Ashton Marra

Assistant News Director, Statehouse Reporter

Ashton Marra is the Assistant News Director at West Virginia Public Broadcasting, coordinating the coverage of her fellow reporters under News Director Jesse Wright, and serves as the producer for the morning news magazine West Virginia Morning. She also serves as the fill-in host of the program.

Ashton covers the Capitol for West Virginia Public Broadcasting and can be heard weekdays on West Virginia Morning with the latest statehouse news, from politics to policy and everything in between.

During the legislative session, Ashton hosts West Virginia Public Broadcasting’s nightly television show The Legislature Today. She also reports from the Senate, bringing daily reports from the inner-workings of the state’s upper house.

Ashton served as the producer and host of Viewpoint, West Virginia Public Broadcasting's 10-week political talk show in the fall of 2014. The weekly, hour-long program included in-depth interviews with candidates, analysis and a reporter roundtable leading up to the 2014 general election. 

Ashton is the winner of two 2016 regional Edward R. Murrow Awards for her work producing West Virginia Morning and covering the decline of the state's coal industry. She was also named the 2015 and 2016 "Outstanding Reporter of the Virginias" by the Virginias Associated Press Broadcasters Association.

Ashton's work has been featured on NPR’s Morning Edition, All Things Considered and Weekend Edition, PBS NewsHour, WBUR’s Here & Now, WNYC’s The Brian Lehrer Show, KCRW’s To the Point and other programs.

Ashton came to WVPBS in October of 2012 from ABC News’ morning program Good Morning America where she worked as a production associate. Ashton produced pieces for the broadcast, including the first identified victim of the Aurora, CO, movie theater shooting and the 2012 Summer Olympic Games, as well as multiple entertainment news stories.

Before her time at GMA, Ashton worked as an intern on ABC’s news assignment desk, helping to organize coverage of major news stories like the Trayvon Martin case, the Jerry Sandusky trial and the 2012 Presidential election. She also spent 18 months as a weekend reporter for WDTV based in her hometown of Clarksburg, W.Va., breaking the story of missing Lewis County toddler Aliayah Lunsford. Ashton’s work from that story was featured on HLN’s Nancy Grace in October of 2011.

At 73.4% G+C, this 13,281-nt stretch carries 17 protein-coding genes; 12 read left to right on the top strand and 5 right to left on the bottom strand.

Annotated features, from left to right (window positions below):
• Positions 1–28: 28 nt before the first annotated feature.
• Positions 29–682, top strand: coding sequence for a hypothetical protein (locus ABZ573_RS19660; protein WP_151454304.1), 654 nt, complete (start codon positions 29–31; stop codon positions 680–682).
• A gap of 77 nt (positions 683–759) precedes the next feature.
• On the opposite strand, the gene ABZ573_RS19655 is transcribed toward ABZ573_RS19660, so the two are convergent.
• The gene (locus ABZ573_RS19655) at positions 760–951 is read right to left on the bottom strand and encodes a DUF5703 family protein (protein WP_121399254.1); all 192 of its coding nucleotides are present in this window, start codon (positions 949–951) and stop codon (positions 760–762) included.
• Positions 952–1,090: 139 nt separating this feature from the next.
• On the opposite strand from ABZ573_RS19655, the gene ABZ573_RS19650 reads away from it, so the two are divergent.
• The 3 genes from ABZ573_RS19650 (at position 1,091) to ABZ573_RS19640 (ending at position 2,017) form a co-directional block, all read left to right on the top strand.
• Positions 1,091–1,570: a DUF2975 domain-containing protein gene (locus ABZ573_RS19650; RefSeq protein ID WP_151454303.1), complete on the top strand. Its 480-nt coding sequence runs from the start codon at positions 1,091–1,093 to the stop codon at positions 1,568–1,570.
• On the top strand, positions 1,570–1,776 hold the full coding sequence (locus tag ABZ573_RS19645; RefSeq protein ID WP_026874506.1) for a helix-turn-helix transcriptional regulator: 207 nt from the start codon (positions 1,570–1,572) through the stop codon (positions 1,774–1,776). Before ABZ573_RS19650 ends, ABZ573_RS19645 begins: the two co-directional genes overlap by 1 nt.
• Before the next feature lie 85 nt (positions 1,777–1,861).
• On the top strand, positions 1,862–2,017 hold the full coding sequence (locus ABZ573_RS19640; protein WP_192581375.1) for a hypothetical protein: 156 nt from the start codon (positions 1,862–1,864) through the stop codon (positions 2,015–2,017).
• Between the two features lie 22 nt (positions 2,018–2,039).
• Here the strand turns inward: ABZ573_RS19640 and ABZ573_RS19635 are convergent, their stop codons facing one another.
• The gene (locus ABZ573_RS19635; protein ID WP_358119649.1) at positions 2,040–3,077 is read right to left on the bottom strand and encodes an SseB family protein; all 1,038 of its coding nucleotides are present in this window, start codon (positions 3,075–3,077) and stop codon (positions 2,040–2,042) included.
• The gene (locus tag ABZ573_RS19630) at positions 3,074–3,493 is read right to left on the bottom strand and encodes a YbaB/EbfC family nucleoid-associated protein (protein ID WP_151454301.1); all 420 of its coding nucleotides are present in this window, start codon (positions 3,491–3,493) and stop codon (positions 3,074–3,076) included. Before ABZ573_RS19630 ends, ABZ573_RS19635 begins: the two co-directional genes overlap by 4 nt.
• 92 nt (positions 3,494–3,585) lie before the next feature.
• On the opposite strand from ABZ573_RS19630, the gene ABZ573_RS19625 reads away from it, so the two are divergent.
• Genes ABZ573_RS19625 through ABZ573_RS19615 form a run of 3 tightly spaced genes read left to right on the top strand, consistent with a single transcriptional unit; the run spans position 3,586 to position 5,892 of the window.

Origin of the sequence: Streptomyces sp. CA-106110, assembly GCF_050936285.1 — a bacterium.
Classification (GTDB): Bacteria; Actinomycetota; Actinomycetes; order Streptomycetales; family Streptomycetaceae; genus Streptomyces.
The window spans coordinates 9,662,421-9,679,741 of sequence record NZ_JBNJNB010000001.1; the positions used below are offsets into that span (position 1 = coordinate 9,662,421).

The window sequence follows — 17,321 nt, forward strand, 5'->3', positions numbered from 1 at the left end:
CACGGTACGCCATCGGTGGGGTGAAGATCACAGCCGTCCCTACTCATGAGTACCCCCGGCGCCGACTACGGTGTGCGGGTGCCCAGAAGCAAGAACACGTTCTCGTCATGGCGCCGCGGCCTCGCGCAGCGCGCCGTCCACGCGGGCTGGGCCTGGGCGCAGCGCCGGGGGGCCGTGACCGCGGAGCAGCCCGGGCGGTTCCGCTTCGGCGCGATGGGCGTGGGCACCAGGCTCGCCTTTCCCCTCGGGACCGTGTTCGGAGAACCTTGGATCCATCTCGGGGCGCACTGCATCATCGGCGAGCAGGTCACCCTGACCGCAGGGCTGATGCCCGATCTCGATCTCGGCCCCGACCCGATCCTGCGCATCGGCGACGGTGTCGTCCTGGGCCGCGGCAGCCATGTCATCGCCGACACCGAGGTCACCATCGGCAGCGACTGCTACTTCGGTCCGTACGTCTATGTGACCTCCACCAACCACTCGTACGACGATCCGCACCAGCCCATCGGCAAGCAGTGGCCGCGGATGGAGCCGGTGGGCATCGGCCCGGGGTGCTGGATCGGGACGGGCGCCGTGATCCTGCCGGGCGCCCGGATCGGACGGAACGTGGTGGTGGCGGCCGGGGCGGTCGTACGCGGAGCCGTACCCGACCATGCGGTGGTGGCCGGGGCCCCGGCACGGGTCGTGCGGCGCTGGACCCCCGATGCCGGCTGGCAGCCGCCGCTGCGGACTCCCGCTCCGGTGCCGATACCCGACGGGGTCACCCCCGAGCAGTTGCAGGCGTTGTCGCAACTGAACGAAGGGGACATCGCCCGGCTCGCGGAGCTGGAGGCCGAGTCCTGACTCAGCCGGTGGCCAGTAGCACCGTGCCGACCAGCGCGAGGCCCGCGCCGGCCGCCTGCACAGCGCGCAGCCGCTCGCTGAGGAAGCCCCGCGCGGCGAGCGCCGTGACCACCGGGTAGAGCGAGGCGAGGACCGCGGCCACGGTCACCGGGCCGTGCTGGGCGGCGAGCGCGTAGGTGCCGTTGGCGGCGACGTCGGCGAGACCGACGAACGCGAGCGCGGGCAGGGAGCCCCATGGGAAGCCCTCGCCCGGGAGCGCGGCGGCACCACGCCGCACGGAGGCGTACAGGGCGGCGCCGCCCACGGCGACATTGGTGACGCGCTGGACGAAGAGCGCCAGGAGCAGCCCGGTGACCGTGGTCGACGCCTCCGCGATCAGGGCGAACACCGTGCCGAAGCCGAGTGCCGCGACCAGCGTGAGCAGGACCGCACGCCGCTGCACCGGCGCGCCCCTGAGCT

Ashton graduated summa cum laude from West Virginia University in May of 2012, where she was named WVU’s Reporter of the Year. 


Ways to Connect


The U.S. Department of Agriculture has closed six offices nationwide, including two in West Virginia, after receiving anonymous threats Monday. 

USDA Director of Communications Matt Herrick said in a statement the offices in five states will be closed until further notice after concerns for the safety of agency personnel.

West Virginia Morning
West Virginia Public Broadcasting

On this West Virginia Morning, earlier this year in McDowell County, the Walmart superstore—the county’s only chain grocery store-- closed, making it tougher for residents to access food. Even before the Walmart shut its doors, much of McDowell County was already considered a food desert- an area where a large number of people don't have a large grocery store in their town.

Kara Lofton / West Virginia Public Broadcasting

More than 8,000 West Virginia households have contacted the Federal Emergency Management Agency for federal assistance since June’s flooding.

FEMA officials say 8,732 West Virginians have contacted the agency for help after high waters damaged or destroyed thousands of homes and businesses on June 30. That number is expected to increase, though, because the deadline to apply for assistance does not expire until September 7.

Ashton Marra / West Virginia Public Broadcasting

One year into a long-term study of the state’s universal pre-K system, researchers say the program is improving achievement for students. 

The West Virginia Department of Education announced the longitudinal study of the state’s pre-K system a year ago, partnering with Marshall University and the National Institute for Early Education Research.

West Virginia Morning
West Virginia Public Broadcasting

On this West Virginia Morning, officials from the Appalachian Regional Commission and the United States Economic Development Administration visited Huntington this week to announce millions of dollars in funding for Appalachian communities struggling with the effects of coal’s decline. 

Carla Whitee Ford / New South Media

Hemp, known in the scientific community as cannabis sativa, is a cousin to the more commonly known marijuana, but unlike its medicinally and recreationally used relative, hemp does not contain any THC- a mind-altering ingredient. 

So, throughout the nation's history, hemp has been used more practically. It's often turned into fibers used in fabrics or rope or pressed into oils, but the plant itself is still considered a schedule one drug, meaning law enforcement treats it just like they would heroin or Ecstasy.

West Virginia Morning
West Virginia Public Broadcasting